Mark Anthony Brown
Mark Anthony Brown seems to have been born a thief.
Before he’d turned 18, he’d committed 13 burglaries, according to court documents, including one at a U.S. post office. He faced other struggles, including a suicide attempt, an escape from a juvenile detention center and temporary placement in a foster home. By 1982, he’d been involved in 60 known thefts and burglaries.
After he was on probation, he enrolled in college in 1978 to earn a computer science degree. But a search of where he lived discovered evidence that he’d committed dozens of burglaries.
Brown was diagnosed with kleptomania and borderline personality disorder. In a 20-minute, tearful statement to the court, he pleaded for leniency as the judge pondered a 20-year prison sentence.
"I’m not saying I don’t need to be locked up. If that’s what needs to be done to keep me from stealing, then that’s what I wish. At the same time, I feel I need something else. I honestly feel that the things I’ve done stem from things I was never in control of."
When Mr. Brown got out on parole in 1994, he got a job in technical support. Yet it didn’t last. A parole office had been set on fire, and Mr. Brown was caught with incriminating evidence at the scene of another potential arson. In his apartment, police found stolen items from a rash of business burglaries, including computer equipment and cages filled with exotic birds.
Mr. Brown was sentenced to 116 years in prison.
Years later, after Mr. Brown was transferred from one prison to another, a prison guard named Wesley Heckathorn noticed something odd. Mr. Brown seemed to be getting lots of legal mail, yet he was long past the time when he should have been filing appeals. Mr. Heckathorn convinced his superiors to let him start monitoring all of Mr. Brown’s communications.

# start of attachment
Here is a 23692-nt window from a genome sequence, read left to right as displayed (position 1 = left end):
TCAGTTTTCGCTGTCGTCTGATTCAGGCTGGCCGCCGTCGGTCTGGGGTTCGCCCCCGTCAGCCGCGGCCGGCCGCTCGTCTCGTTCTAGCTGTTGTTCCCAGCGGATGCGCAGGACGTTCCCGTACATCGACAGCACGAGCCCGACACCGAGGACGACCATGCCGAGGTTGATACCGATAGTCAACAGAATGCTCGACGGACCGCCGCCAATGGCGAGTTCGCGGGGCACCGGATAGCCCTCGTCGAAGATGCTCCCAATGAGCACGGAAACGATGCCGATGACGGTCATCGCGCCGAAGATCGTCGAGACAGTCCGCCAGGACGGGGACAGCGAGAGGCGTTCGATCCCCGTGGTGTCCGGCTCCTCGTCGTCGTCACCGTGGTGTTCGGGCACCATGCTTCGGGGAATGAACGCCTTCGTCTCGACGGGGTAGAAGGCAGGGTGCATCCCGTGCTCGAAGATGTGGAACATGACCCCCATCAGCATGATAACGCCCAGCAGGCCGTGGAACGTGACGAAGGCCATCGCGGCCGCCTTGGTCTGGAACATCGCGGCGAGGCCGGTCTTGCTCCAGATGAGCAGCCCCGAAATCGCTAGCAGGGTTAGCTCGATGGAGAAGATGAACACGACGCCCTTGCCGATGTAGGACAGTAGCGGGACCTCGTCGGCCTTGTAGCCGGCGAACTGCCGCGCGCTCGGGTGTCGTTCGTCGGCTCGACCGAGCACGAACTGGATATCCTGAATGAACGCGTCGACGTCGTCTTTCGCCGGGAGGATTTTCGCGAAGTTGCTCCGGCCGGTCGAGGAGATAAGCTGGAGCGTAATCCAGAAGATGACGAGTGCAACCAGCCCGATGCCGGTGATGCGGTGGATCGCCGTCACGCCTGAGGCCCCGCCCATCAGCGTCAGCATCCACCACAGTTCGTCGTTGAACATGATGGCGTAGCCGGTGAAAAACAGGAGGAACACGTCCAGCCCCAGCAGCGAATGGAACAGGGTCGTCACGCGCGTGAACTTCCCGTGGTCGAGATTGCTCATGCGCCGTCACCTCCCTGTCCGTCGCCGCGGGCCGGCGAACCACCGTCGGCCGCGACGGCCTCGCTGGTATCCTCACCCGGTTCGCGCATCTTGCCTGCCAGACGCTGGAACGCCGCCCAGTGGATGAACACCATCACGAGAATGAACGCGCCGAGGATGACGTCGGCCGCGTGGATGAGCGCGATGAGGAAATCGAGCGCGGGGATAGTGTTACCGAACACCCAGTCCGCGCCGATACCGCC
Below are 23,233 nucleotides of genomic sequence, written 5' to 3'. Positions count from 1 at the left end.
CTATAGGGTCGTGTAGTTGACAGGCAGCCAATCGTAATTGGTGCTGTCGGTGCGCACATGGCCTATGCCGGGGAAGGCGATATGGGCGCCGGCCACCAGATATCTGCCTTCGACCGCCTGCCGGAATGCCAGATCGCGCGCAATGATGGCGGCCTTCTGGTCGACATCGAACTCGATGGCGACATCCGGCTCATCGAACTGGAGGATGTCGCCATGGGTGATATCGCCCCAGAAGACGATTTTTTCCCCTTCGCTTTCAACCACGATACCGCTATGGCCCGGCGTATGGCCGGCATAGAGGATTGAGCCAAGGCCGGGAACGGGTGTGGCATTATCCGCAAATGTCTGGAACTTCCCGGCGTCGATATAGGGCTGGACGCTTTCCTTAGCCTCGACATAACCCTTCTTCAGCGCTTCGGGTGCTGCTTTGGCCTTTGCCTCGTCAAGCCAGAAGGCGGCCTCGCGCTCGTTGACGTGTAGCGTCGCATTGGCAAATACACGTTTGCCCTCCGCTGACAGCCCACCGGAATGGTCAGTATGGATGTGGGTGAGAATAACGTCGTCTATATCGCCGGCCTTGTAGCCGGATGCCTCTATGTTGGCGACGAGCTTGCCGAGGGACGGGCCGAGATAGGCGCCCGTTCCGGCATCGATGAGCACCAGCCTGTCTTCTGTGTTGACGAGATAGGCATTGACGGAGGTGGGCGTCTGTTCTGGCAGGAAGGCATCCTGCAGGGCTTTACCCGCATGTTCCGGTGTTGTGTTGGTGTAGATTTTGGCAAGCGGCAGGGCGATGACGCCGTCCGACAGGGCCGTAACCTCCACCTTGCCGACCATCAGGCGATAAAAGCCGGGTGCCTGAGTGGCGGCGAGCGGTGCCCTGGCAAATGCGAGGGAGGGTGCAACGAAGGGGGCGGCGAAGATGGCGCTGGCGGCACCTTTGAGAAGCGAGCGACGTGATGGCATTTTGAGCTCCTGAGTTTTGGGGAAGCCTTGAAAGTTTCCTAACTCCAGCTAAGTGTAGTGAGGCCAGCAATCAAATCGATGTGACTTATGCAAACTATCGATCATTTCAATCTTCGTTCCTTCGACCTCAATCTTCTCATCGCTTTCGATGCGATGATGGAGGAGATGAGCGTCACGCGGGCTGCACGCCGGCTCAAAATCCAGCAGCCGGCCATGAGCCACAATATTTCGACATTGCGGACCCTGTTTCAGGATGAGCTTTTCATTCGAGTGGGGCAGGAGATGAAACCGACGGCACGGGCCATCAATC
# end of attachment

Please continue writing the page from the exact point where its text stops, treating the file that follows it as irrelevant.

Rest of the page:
What Heckathorn uncovered was the inner workings of what appeared to be a remarkable scam in which Brown, typing away on an electric typewriter in his Idaho prison cell, filed allegedly false claims in major lawsuit settlements around the nation, collecting tens of thousands of dollars. One check alone, from litigation involving pharmaceutical powerhouse GlaxoSmithKline, was for $29,000 – mailed to Brown in prison.
Mr. Brown had fraudulently collected almost $64,000 and deposited it into his prison account, and then transferred it to an investment account.
Brown had no access to the Internet and appears to have had no accomplices or outside help. Instead, investigators believe he used a cherished electric typewriter that he was allowed to keep in his small, spare cell, and legal ads found in national newspapers including the Wall Street Journal and USA Today, to make fraudulent claims in big class-action lawsuits and bankruptcies.
He’s alleged to have typed up professional-looking legal documents, false letters from law firms and more, and made skillful use of the "legal mail" exception for inmates that allows for correspondence with attorneys and judges without review from prison staff. Big checks poured in – Brown’s take in multiparty lawsuits including a $70 million GlaxoSmithKline drug-pricing settlement and a $20 million IBM shareholders’ settlement.
Mr. Brown is now being indicted for mail fraud.
– Prison guard unravels con’s alleged mail fraud, The Spokesman-Review>>
– Idaho inmate accused of continuing fraudulent ways in prison, The Spokesman-Review>>